Researchers at the University of Texas have designed an affordable “electronic nose” used for detecting chemical molecules in breath. This can be useful for Type 1 diabetes patients who have high concentrations of acetone in their breath.
Genetic clues to the disease are under aggressive investigation. 23andme, a company with a treasure trove of 450,000 customer’s DNA, is providing access to researchers at the drug companies like Pfizer, Genentech and others. Another group of 300 scientists in 22 countries are looking at data on 100,000 patients to understand the genetics roots of diabetes. The study was posted in Nature in July 2016. NIH’s Collins has suggested that this “big data” strategy has already yielded important new insights and genetic clues into diabetes treatment.
At Johns Hopkins, after a decade of work, they have developed a unique computer program that looks at mutations that cause diabetes and is key in advancing treatments for the disease.
Engineers at Oregon State University have used additive manufacturing to create an improved type of 3-D printed glucose sensor for patients with Type 1 diabetes, part of a system that should work better, cost less, and be more comfortable for the patient. The technology would create an “artificial pancreas” using a single point of bodily entry, or catheter, replacing existing systems, which require four entry points, usually packaged in a belt worn around the waist, according to Greg Herman, an OSU associate professor of chemical engineering. “This technology and other work that could evolve from it should improve a patient’s health, comfort and diabetes management,” said Herman.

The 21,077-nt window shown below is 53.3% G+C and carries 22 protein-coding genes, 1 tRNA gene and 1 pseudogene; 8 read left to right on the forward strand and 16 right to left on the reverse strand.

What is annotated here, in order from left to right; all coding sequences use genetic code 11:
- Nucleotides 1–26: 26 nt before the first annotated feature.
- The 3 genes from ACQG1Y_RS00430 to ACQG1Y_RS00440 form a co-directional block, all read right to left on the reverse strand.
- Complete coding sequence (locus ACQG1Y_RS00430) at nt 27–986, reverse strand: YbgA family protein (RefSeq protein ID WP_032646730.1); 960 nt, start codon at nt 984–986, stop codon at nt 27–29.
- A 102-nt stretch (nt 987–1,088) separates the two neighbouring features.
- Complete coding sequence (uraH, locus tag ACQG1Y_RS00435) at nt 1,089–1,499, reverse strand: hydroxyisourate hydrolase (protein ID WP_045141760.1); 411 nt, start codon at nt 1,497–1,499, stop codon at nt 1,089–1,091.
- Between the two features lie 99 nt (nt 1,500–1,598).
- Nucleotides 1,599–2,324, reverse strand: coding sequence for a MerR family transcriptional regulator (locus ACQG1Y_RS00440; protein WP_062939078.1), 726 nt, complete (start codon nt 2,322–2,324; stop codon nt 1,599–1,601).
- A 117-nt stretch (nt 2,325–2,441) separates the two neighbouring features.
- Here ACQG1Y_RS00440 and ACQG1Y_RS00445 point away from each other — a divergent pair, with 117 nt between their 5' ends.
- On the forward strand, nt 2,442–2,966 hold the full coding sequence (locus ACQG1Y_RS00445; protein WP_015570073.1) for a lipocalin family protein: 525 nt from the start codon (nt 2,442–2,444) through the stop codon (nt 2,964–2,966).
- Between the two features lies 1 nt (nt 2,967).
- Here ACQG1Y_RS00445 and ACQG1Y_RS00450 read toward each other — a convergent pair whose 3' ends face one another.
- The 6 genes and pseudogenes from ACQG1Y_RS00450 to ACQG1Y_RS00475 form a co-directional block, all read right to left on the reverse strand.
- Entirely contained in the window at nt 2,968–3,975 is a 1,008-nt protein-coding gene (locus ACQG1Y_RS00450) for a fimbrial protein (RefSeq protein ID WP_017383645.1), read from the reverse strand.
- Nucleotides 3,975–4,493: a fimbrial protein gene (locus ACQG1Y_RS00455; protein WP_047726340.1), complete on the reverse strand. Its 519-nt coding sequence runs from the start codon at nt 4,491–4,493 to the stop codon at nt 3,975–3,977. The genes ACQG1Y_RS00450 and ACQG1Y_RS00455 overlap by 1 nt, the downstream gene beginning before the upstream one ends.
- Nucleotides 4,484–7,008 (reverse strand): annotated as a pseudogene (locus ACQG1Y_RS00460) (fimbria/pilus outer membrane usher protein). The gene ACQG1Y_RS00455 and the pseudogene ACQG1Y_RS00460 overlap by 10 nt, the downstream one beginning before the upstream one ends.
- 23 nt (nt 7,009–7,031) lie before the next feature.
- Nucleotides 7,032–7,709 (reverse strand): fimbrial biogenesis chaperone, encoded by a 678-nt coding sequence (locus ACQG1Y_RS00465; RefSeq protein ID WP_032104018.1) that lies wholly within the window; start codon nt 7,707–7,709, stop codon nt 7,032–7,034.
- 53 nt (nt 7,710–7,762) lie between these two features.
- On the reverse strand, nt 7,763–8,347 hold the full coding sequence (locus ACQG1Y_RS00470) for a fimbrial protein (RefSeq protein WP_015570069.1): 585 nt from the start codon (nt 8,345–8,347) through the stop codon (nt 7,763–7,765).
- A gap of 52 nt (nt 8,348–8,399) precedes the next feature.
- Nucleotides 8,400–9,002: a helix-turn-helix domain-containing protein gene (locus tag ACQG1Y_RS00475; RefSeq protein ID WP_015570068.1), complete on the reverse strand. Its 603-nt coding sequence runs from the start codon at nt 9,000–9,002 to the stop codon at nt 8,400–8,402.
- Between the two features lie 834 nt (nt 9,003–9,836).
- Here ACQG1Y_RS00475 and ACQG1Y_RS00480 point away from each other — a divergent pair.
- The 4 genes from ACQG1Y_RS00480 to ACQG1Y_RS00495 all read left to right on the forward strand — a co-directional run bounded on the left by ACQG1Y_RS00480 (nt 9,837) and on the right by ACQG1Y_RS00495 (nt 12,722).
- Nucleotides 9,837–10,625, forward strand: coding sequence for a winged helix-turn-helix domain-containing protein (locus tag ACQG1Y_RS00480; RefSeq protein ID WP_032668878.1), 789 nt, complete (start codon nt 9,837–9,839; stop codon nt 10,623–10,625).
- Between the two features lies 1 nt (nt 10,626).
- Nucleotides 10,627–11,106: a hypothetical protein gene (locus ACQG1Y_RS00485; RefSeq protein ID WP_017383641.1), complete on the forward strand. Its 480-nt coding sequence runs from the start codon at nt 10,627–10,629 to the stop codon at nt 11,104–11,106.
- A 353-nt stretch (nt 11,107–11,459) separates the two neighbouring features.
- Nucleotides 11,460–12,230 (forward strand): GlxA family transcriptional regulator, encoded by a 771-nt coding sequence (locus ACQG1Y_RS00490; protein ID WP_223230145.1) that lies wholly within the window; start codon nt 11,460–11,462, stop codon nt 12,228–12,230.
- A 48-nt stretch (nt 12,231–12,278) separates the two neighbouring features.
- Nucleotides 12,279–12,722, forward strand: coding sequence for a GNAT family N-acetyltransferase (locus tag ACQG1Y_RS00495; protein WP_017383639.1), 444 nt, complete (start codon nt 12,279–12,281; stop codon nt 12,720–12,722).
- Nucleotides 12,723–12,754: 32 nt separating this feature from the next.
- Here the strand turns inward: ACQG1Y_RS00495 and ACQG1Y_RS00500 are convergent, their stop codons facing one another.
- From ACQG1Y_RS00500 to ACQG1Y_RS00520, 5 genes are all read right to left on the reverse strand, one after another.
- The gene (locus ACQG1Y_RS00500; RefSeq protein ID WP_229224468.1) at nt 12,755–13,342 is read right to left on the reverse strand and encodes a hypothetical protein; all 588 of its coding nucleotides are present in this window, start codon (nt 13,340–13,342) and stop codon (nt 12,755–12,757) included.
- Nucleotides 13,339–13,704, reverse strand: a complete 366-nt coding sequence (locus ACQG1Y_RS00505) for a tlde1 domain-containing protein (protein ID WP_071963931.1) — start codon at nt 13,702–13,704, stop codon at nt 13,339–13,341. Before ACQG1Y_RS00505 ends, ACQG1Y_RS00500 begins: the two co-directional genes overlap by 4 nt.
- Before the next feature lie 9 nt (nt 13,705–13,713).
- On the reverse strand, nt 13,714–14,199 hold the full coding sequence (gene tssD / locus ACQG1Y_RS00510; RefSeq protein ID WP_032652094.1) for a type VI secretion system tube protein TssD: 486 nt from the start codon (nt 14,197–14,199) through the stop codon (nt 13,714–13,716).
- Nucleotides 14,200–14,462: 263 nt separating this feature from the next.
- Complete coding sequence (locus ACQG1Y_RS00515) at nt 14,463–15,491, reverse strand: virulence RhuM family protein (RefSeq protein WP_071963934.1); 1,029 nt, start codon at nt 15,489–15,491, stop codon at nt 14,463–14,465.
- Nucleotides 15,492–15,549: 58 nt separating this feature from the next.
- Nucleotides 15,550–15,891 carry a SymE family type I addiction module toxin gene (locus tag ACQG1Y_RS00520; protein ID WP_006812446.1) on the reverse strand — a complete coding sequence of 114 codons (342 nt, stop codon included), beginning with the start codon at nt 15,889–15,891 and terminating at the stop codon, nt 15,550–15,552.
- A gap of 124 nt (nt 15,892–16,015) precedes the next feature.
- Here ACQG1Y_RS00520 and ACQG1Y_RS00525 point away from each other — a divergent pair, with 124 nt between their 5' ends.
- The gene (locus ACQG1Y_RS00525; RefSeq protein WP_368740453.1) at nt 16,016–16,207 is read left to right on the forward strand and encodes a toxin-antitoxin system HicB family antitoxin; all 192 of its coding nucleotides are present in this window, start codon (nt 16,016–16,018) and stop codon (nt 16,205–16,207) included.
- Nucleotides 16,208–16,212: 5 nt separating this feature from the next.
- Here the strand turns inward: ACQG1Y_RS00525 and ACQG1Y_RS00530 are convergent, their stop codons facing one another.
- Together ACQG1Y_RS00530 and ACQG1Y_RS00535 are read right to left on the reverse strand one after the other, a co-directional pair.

The Joslin Diabetes Center was able to turn off the fat insulin receptor gene that tells your body to hold on to every calorie in the fat cells. That was a useful function 10,000 years ago when we did not know when we would get our next meal, but obviously no more. Today, this receptor becomes important for an epidemic of obesity, diabetes and heart disease. At the Center, they have been able to turn this function “off” in animals, who are able to eat ravenously and yet remain slim and even lived 20% longer.
The biggest of the “big data” processors, IBM Watson (of Jeopardy fame) is also playing a role to identify susceptible, potential patients. IBM research is building a “cognitive assistant” that uses artificial intelligence and advanced multi-media capabilities to detect disease. In June 2016, IBM announced they envision an online tool specific for early detection among demographics at risk of eye problems common for diabetic or even pre-diabetic patients.
Technologists are also finding untapped data sources. MIT researchers are sending Mario and Luigi, two sewer robots to inspect waste and collect data on city residents. They hope to use data to help map health, including diabetes, in different city sections to inform health policy. The EPA has suggested that this is a “pioneering” effort and if successful, represents a “seminal advancement in the prospects for monitoring public health in real time”.
Maximizing the capacity of the phones that we automatically attach to ourselves is an obvious avenue, but some applications can be truly unexpected. According to a recent study from the University of Leicester even Pokémon GO diabetic users benefit from the increased physical exercise involved with playing the game. Playing Pokémon GO as a diabetes management recommendation? The times are truly changing.
A new era in combating diabetes using technology is upon us. For those that suffer from this malady, better management is already here. But for those that are diabetic, know someone who is, or others who may be afflicted, a new era, driven by exponential technology solutions holds the promise of radically altering the landscape for beating the disease before it reaches truly epidemic proportions.